Saturday 02/22
SEC Championships - Day Five
Swim & Dive
Friday 02/21
SEC Championships - Day Four
Swim & Dive
Thursday 02/20
SEC Championships - Day Three
Swim & Dive
Wednesday 02/19
SEC Championships - Day Two
Swim & Dive
Tuesday 02/18
SEC Championships - Day One
Swim & Dive
Saturday 02/01
Swim & Dive
Saturday 02/01
Swim & Dive
Article Image
Courtesy: Arkansas
View larger

Tennille Adams from Razorback to Wildcat

Athletic Communications
Send this article to a friend Print RSS
Black History Month began Feb. 1, 2012, and will be celebrated through the end of the month, ending Feb. 29, 2012.  The University of Arkansas Athletics Department begins its fourth year of recognizing the accomplishments of current and former Razorback student-athletes as well as other prominent students, faculty and staff with its web series on ArkansasRazorbacks.com.  This year, the web series will feature stories of former Razorback student-athletes who have gone on to coaching positions in universities or colleges around the state and country.  In addition, the series will recognize four Silas Hunt honorees. 

"The battles that count aren't the ones for gold medals. The struggles within yourself--the invisible, inevitable battles inside all of us--that's where it's at." -Jesse Owens

Responsible for the most famous rebound in Razorback women’s basketball history, Tennille Adams is now making history as a Division I women’s basketball assistant coach and recruiter.

One of the top 50 recruits in the country, post player from East Chicago, Ill., Adams was a Parade All-American when signed with the Razorbacks in 1995.  Part of then assistant coach and recruiting coordinator Tom Collen’s highly ranked 1995 class, Adams was a member of two of the greatest Arkansas teams.

After a NWIT freshman season and beating Tennessee as a sophomore, Adams’ junior season saw her as a key player off the bench for the Razorbacks at the post backing senior Karen Jones and sophomore Karyn Karlin.

"No one expected us to win," Adams recalled of the 1998 NCAA run.  "After each game we would sit on the bus and say 'one more game, we gotta prove one more person wrong."

In the showdown with Duke, Adams came off the bench once again, battling against the 6- 6 anchor of the Blue Devils, Michele VanGorp.

At 6-1, Adams not only held her own, but commanded the lane.  Adams played only 17 minutes, but scored 14 points off 6-of-9 from the field and was Arkansas’ leading rebounder with six.  She matched VanGorp’s 14 points, but the Duke star had only two rebounds.

Arkansas’ one-point half time lead, 32-31, had withered in the second half as the eighth- ranked Blue Devils were trying to fulfill their expected arrival at the 1998 Final Four.

Adams had other thoughts, and it was her rebound and stick-back inside the final minute that gave Arkansas the lead for good.  Her shot set the stage for the more often remembered four free throws by her teammate and fellow Hoosier Christy Smith that iced the win.

"Naturally, the commentators picked Duke to advance to the Final Four," Adams said.  "But what they failed to realize is that had been our motivating factor the entire tournament.  They forgot that Christy Smith was one of the best point guards in the country that year, or that Sytia Messer as an offensive assassin with the heart of a lion.  They underestimated the fact that we played in the toughest conference in women's basketball."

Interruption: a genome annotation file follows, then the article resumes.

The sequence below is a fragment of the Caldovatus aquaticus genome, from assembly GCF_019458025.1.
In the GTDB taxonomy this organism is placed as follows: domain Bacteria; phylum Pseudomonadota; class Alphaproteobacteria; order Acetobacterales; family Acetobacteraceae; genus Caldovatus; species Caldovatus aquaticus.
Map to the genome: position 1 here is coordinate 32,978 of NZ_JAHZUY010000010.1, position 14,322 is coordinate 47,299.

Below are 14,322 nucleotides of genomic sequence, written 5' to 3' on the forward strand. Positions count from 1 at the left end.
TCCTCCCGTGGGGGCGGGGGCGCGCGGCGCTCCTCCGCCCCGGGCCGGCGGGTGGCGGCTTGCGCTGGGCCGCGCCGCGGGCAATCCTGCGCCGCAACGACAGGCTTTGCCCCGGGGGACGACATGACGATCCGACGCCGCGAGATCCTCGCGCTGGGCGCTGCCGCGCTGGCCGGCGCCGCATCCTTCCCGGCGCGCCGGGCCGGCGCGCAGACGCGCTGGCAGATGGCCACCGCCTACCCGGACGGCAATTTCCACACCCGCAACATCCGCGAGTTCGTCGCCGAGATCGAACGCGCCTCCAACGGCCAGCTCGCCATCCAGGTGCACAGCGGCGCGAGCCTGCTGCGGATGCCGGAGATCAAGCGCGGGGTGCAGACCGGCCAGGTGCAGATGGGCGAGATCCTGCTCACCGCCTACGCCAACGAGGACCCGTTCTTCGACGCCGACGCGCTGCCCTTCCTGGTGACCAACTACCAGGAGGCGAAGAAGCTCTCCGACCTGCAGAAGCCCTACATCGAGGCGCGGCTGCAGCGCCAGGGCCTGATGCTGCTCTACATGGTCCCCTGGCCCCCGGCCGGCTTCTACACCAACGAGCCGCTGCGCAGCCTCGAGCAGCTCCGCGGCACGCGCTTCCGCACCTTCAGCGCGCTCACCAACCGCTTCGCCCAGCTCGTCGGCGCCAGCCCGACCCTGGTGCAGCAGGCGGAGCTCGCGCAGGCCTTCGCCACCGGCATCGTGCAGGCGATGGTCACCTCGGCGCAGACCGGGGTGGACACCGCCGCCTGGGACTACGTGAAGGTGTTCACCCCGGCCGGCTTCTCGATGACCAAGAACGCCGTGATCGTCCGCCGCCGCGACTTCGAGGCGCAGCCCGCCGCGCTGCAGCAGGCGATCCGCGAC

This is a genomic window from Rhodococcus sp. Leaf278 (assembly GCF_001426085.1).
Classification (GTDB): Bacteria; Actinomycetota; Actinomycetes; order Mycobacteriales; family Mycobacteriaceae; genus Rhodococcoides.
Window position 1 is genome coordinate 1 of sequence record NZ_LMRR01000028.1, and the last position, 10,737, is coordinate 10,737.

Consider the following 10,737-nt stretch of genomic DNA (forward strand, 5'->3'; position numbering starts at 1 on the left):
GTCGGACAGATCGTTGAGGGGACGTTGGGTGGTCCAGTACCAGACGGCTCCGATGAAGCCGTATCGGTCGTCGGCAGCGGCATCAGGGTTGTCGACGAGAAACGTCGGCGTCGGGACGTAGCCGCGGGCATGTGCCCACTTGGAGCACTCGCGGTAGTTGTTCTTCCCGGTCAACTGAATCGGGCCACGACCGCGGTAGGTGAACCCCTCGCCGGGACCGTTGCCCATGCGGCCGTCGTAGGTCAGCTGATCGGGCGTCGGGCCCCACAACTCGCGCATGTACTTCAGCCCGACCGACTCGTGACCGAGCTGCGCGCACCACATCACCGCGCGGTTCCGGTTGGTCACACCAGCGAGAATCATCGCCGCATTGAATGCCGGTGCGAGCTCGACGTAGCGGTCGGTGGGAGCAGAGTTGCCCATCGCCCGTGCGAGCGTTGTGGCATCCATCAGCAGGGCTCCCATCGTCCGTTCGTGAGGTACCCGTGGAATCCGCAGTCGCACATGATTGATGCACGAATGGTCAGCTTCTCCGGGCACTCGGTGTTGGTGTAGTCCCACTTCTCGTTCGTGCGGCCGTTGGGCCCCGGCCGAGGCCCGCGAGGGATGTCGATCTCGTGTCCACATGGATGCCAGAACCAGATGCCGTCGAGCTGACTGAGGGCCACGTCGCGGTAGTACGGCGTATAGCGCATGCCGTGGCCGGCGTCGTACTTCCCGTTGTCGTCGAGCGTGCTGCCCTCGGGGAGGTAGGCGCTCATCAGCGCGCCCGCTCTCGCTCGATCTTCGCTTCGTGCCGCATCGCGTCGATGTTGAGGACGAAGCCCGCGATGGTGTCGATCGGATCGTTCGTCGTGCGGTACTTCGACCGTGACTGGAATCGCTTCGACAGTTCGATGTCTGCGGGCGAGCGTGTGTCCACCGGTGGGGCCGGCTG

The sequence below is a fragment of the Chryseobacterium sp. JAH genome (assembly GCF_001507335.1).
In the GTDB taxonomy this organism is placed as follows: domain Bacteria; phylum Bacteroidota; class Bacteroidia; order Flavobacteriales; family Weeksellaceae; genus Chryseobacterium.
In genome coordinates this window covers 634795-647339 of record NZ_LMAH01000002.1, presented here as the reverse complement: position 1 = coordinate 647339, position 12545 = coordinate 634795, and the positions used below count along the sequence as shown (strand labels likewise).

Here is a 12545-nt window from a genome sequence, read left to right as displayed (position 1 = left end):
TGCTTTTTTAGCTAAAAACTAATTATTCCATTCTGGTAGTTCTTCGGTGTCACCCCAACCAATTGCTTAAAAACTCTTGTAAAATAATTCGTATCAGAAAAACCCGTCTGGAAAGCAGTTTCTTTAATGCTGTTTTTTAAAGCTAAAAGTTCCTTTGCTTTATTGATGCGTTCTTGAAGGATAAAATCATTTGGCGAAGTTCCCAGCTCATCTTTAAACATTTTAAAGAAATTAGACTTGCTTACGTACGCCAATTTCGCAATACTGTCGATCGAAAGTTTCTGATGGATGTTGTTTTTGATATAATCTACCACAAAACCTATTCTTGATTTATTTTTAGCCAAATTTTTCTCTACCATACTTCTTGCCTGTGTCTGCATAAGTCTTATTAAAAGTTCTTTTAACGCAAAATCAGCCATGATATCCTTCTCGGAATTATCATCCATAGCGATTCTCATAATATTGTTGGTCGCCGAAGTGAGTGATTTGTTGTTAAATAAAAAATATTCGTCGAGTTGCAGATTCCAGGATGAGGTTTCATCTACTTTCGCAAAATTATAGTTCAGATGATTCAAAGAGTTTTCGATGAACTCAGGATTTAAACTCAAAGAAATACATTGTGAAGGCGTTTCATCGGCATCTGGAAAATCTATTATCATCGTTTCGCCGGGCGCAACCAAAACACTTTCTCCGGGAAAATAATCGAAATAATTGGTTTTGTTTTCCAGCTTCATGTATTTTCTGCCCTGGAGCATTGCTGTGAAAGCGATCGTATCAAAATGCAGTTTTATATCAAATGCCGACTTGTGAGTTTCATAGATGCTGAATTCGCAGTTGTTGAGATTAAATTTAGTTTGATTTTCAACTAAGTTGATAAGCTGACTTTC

Her senior year, Adams was one of two returning starters that guided the Razorbacks through a tough, up-and-down regular season.  The Women’s NIT gave the 1998 Final Four players a chance for redemption.

Roaring through the opening rounds at home, Arkansas hosted the title game at Walton Arena in front of a crowd of 14,163 – the first time the upper deck was opened for a women’s basketball game.

Adams and the seniors were playing for teammate Sytia Messer, who saw her 128 game streak of consecutive games snapped in the tournament final due to her mother’s sudden heart attack the night before the game.

Scoring 13 points in the final against Wisconsin, Adams was one of three Razorbacks in double-digits as Arkansas won the title, 67-64.

Adams finished her career ranked 37th in scoring at Arkansas with 637 points and 26th all-time in rebounding with 396, playing in 127 games in her four year career.

"I think there are few colleges that put such emphasis on women's athletics at the time, and it was not just basketball," Adams said.  "We had the best support, athletic trainers and facilities, and I also felt that Arkansas equipped me with the necessary tools to continue my success after athletics."

Working in private business briefly after graduation, Adams began her coaching career at Lon Morris Junior College in 2004.  She moved up to the Division I ranks in her next stop as an assistant for North Carolina A&T.  Two years at A&T led Adams to American University in Washington, D.C.

As the recruiting lead assistant for American, Adams caught the eye of cross town George Washington University head coach Joe McKeown.  When the veteran GWU head coach left for Northwestern University, he reached out to bring Adams along to the Big 10.

Now in her fourth season at Northwestern, Adams, has helped the program to 44 wins (prior to this season) and saw the Wildcats go from a 7-23 season in her first year to 18, then 19 wins and back-to-back WNIT appearances.

"These last three seasons at Northwestern have been a truly dynamic experience," Adams said. "Our student-athletes are a joy to work with and have truly set the bar for what it means to succeed as student-athletes. I've had the pleasure to learn and grow as a coach from a future hall of famer in Joe McKeown. To prepare top-notch athletes at an academic institution like Northwestern and to work with a highly-respected coaching staff has been a remarkable experience that has enabled me to excel as a coach."

Uploaded Ad
Lowes Social Ad